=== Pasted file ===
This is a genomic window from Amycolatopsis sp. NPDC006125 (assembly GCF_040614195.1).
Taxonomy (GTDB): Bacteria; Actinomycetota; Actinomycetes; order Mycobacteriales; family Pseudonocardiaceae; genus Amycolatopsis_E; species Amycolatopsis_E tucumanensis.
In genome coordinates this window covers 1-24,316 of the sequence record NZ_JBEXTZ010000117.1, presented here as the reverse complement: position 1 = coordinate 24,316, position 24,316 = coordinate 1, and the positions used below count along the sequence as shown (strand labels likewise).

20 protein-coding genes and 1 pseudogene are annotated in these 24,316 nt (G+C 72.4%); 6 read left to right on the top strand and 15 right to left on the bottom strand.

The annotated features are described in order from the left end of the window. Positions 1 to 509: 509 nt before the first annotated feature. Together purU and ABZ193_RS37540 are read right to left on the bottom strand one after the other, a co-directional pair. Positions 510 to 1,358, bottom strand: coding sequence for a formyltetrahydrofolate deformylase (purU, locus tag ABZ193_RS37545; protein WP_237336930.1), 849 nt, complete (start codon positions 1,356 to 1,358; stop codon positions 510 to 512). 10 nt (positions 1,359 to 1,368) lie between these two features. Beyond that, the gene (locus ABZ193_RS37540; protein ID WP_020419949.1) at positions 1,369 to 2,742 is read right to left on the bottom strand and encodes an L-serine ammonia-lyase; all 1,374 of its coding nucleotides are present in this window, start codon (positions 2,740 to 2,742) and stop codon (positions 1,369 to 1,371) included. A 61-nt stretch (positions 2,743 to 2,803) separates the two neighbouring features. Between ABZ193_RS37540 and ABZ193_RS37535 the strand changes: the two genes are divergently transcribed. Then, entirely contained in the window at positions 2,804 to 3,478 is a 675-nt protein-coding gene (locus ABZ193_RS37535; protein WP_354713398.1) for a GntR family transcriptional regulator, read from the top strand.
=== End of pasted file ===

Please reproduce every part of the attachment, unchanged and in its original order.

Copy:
This is a genomic window from Amycolatopsis sp. NPDC006125 (assembly GCF_040614195.1).
Taxonomy (GTDB): Bacteria; Actinomycetota; Actinomycetes; order Mycobacteriales; family Pseudonocardiaceae; genus Amycolatopsis_E; species Amycolatopsis_E tucumanensis.
In genome coordinates this window covers 1-24,316 of the sequence record NZ_JBEXTZ010000117.1, presented here as the reverse complement: position 1 = coordinate 24,316, position 24,316 = coordinate 1, and the positions used below count along the sequence as shown (strand labels likewise).

20 protein-coding genes and 1 pseudogene are annotated in these 24,316 nt (G+C 72.4%); 6 read left to right on the top strand and 15 right to left on the bottom strand.

The annotated features are described in order from the left end of the window. Positions 1 to 509: 509 nt before the first annotated feature. Together purU and ABZ193_RS37540 are read right to left on the bottom strand one after the other, a co-directional pair. Positions 510 to 1,358, bottom strand: coding sequence for a formyltetrahydrofolate deformylase (purU, locus tag ABZ193_RS37545; protein WP_237336930.1), 849 nt, complete (start codon positions 1,356 to 1,358; stop codon positions 510 to 512). 10 nt (positions 1,359 to 1,368) lie between these two features. Beyond that, the gene (locus ABZ193_RS37540; protein ID WP_020419949.1) at positions 1,369 to 2,742 is read right to left on the bottom strand and encodes an L-serine ammonia-lyase; all 1,374 of its coding nucleotides are present in this window, start codon (positions 2,740 to 2,742) and stop codon (positions 1,369 to 1,371) included. A 61-nt stretch (positions 2,743 to 2,803) separates the two neighbouring features. Between ABZ193_RS37540 and ABZ193_RS37535 the strand changes: the two genes are divergently transcribed. Then, entirely contained in the window at positions 2,804 to 3,478 is a 675-nt protein-coding gene (locus ABZ193_RS37535; protein WP_354713398.1) for a GntR family transcriptional regulator, read from the top strand.